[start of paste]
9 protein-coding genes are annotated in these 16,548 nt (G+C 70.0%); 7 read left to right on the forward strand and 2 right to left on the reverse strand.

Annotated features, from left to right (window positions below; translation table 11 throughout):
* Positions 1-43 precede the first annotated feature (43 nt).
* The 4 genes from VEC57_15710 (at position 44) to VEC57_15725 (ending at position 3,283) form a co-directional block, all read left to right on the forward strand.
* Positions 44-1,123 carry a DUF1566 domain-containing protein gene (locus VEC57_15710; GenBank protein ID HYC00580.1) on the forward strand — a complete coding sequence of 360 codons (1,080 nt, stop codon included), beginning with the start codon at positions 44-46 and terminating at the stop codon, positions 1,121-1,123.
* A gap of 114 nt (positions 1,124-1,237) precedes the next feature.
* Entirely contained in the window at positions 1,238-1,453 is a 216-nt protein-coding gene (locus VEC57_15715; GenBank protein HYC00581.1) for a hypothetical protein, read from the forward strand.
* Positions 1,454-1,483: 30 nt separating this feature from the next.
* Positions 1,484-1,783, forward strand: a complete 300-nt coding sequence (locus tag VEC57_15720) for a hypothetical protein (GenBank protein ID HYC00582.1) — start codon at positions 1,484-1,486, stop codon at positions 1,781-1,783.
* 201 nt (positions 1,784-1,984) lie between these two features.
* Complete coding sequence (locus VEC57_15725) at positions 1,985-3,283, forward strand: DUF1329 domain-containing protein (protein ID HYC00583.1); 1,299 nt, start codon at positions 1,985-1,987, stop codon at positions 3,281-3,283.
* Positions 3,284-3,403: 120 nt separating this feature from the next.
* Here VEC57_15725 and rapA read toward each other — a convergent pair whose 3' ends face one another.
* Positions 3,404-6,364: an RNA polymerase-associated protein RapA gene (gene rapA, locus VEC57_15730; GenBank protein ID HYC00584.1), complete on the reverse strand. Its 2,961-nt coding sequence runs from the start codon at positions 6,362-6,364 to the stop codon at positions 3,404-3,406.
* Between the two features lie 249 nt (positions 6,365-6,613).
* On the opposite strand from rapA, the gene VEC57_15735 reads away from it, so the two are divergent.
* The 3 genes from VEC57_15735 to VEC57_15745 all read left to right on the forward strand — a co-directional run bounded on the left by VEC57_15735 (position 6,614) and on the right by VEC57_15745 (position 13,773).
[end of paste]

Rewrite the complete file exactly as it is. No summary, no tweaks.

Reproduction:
9 protein-coding genes are annotated in these 16,548 nt (G+C 70.0%); 7 read left to right on the forward strand and 2 right to left on the reverse strand.

Annotated features, from left to right (window positions below; translation table 11 throughout):
* Positions 1-43 precede the first annotated feature (43 nt).
* The 4 genes from VEC57_15710 (at position 44) to VEC57_15725 (ending at position 3,283) form a co-directional block, all read left to right on the forward strand.
* Positions 44-1,123 carry a DUF1566 domain-containing protein gene (locus VEC57_15710; GenBank protein ID HYC00580.1) on the forward strand — a complete coding sequence of 360 codons (1,080 nt, stop codon included), beginning with the start codon at positions 44-46 and terminating at the stop codon, positions 1,121-1,123.
* A gap of 114 nt (positions 1,124-1,237) precedes the next feature.
* Entirely contained in the window at positions 1,238-1,453 is a 216-nt protein-coding gene (locus VEC57_15715; GenBank protein HYC00581.1) for a hypothetical protein, read from the forward strand.
* Positions 1,454-1,483: 30 nt separating this feature from the next.
* Positions 1,484-1,783, forward strand: a complete 300-nt coding sequence (locus tag VEC57_15720) for a hypothetical protein (GenBank protein ID HYC00582.1) — start codon at positions 1,484-1,486, stop codon at positions 1,781-1,783.
* 201 nt (positions 1,784-1,984) lie between these two features.
* Complete coding sequence (locus VEC57_15725) at positions 1,985-3,283, forward strand: DUF1329 domain-containing protein (protein ID HYC00583.1); 1,299 nt, start codon at positions 1,985-1,987, stop codon at positions 3,281-3,283.
* Positions 3,284-3,403: 120 nt separating this feature from the next.
* Here VEC57_15725 and rapA read toward each other — a convergent pair whose 3' ends face one another.
* Positions 3,404-6,364: an RNA polymerase-associated protein RapA gene (gene rapA, locus VEC57_15730; GenBank protein ID HYC00584.1), complete on the reverse strand. Its 2,961-nt coding sequence runs from the start codon at positions 6,362-6,364 to the stop codon at positions 3,404-3,406.
* Between the two features lie 249 nt (positions 6,365-6,613).
* On the opposite strand from rapA, the gene VEC57_15735 reads away from it, so the two are divergent.
* The 3 genes from VEC57_15735 to VEC57_15745 all read left to right on the forward strand — a co-directional run bounded on the left by VEC57_15735 (position 6,614) and on the right by VEC57_15745 (position 13,773).